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RE: httpRange-14

From: <Patrick.Stickler@nokia.com>
Date: Tue, 5 Aug 2003 14:51:04 +0300
Message-ID: <A03E60B17132A84F9B4BB5EEDE57957B5FBC2E@trebe006.europe.nokia.com>
To: <chris@w3.org>, <distobj@acm.org>
Cc: <www-tag@w3.org>

 

	-----Original Message----- 
	From: ext Chris Lilley [mailto:chris@w3.org] 
	Sent: Mon 2003-08-04 16:51 
	To: Mark Baker 
	Cc: www-tag@w3.org 
	Subject: Re: httpRange-14
	
	
	An interesting result of Roy's argument is that resources, since they
	cannot be observed directly, can only be inferred through observation
	of the representations that they have returned over time.
	
	I think that is a valuable observation and leads further to a
	principle that I find clarifying, though it may upset some: resources
	are inherently second class objects. URIs are first class objects, and
	may be stored, transferred, compared for equality and so forth. So can
	resource representations (and proxy caches do this all the time).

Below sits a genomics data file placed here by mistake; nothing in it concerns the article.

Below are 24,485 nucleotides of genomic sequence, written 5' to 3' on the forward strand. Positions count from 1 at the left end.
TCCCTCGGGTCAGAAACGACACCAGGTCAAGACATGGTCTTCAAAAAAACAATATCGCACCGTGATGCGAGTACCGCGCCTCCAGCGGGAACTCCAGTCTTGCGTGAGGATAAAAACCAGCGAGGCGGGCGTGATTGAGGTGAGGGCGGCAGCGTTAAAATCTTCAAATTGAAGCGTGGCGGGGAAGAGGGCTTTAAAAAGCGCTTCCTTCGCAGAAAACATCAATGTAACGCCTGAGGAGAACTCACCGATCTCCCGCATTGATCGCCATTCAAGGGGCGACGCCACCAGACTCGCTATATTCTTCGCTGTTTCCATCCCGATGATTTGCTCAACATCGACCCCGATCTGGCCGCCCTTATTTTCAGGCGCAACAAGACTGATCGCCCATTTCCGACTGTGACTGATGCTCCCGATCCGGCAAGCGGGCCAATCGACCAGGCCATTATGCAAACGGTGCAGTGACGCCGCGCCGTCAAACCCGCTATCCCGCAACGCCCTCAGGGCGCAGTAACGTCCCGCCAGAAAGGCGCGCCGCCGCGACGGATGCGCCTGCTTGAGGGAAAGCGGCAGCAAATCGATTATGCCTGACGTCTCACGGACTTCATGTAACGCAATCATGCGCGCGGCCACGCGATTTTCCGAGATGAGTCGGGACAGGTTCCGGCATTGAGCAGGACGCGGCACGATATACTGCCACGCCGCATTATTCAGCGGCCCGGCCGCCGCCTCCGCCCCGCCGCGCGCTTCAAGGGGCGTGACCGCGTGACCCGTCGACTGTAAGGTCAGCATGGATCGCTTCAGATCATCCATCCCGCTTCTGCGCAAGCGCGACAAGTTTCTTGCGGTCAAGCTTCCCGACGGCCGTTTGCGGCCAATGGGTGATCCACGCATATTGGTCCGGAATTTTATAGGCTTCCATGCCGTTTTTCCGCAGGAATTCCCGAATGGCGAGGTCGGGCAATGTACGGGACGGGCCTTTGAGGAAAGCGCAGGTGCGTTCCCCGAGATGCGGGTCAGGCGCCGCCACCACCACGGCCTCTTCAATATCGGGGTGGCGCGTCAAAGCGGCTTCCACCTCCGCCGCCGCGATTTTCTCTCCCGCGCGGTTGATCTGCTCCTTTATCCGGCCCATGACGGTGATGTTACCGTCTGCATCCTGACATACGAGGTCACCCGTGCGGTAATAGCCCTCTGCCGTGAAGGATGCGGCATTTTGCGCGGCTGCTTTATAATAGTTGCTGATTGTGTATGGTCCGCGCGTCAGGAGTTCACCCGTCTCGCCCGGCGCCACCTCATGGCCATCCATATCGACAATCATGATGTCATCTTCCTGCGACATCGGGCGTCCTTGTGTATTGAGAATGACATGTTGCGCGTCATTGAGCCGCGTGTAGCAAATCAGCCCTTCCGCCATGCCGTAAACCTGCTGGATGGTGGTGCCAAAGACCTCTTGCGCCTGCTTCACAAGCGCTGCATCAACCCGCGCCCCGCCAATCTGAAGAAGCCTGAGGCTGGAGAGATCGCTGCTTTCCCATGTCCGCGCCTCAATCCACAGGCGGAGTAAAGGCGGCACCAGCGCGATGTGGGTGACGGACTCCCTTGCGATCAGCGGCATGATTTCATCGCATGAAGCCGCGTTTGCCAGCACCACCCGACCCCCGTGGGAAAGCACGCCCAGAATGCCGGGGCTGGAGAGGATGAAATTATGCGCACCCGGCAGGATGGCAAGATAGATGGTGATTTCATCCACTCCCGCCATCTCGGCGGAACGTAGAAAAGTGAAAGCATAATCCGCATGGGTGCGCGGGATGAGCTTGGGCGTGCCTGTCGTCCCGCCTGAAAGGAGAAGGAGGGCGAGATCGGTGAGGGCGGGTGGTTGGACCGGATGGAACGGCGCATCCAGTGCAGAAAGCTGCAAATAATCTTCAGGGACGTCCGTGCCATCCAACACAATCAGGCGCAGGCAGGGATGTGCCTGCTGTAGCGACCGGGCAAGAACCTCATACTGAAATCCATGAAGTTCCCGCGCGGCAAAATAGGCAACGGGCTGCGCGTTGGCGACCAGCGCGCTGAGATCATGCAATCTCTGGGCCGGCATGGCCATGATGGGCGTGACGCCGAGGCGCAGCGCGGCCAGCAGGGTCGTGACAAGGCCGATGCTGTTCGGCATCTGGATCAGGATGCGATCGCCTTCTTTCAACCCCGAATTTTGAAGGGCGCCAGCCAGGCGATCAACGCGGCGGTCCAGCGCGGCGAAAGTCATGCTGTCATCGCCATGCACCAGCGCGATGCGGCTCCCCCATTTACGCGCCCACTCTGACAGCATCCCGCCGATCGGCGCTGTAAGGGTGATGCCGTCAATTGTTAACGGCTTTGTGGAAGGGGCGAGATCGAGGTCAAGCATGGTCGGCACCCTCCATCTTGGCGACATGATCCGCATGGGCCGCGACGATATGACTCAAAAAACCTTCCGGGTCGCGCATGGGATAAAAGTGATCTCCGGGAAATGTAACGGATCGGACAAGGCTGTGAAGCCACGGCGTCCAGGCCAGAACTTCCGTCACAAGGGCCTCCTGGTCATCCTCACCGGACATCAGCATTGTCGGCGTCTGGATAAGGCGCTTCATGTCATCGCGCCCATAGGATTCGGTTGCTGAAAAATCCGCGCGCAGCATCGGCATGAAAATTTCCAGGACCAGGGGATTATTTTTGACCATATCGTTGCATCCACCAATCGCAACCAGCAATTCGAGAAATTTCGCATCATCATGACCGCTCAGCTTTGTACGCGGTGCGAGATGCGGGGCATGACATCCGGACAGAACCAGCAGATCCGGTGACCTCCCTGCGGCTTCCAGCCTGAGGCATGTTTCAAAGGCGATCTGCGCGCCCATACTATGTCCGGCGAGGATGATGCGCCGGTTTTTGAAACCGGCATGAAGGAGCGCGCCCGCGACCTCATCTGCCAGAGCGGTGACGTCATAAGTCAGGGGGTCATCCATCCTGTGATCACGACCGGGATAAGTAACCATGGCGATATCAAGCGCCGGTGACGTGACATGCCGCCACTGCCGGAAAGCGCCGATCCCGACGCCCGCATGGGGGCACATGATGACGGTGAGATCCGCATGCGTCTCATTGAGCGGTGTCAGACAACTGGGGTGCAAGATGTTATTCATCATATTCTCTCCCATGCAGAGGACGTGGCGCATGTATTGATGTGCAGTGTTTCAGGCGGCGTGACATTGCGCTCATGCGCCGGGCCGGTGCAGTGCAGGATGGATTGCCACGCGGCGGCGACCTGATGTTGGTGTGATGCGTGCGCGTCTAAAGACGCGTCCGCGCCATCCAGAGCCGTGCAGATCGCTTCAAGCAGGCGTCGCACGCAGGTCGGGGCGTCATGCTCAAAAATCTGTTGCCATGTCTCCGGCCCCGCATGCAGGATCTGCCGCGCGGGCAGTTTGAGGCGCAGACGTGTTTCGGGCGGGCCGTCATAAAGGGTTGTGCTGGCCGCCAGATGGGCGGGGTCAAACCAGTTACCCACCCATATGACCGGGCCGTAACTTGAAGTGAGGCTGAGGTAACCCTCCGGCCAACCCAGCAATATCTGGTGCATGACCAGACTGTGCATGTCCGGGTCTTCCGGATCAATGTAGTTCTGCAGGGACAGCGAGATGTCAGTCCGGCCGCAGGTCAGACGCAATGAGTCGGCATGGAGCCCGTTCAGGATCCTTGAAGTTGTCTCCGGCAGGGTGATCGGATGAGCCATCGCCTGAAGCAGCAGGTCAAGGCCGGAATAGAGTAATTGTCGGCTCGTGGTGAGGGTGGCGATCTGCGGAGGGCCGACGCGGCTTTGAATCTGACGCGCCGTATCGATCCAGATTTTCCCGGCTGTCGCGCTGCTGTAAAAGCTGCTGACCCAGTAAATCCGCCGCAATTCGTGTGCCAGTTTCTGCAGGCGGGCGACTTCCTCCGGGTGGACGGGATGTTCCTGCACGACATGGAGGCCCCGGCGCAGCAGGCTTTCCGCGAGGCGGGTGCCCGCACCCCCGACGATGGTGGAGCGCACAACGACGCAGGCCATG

Resources, though, are a derived abstraction. You can't observe them
	directly, or measure them, or compare them. You can compare their
	identifiers, but not the resources themselves. Their meaning, the
	abstraction that they convey, is reverse engineered from observation
	or from shared social discourse. The meaning is not observable from
	the identifier in isolation, only from the usage of this identifier.
	
	Naturally, social usage of an identifier is influenced by the
	representations returned from it.
	
	Consistency, then, is a social effect where observations on the usage
	of the identifier and observations on the returned resources are
	substantially in agreement. Consistency is an analogue quantity, not a
	binary one - consistency can be greater or lesser, can be argued
	about, has shades of meaning, and whether the consistency is good
	enough depends on the use that will be made of it.
	
	

Very well put. And SW descriptions of those resources, using RDF, OWL, etc. can aid in the general understanding of what those resources are and can be part of a more precise social interaction regarding those resources.

Cheers,

Patrick

 
Received on Tuesday, 5 August 2003 07:52:33 UTC

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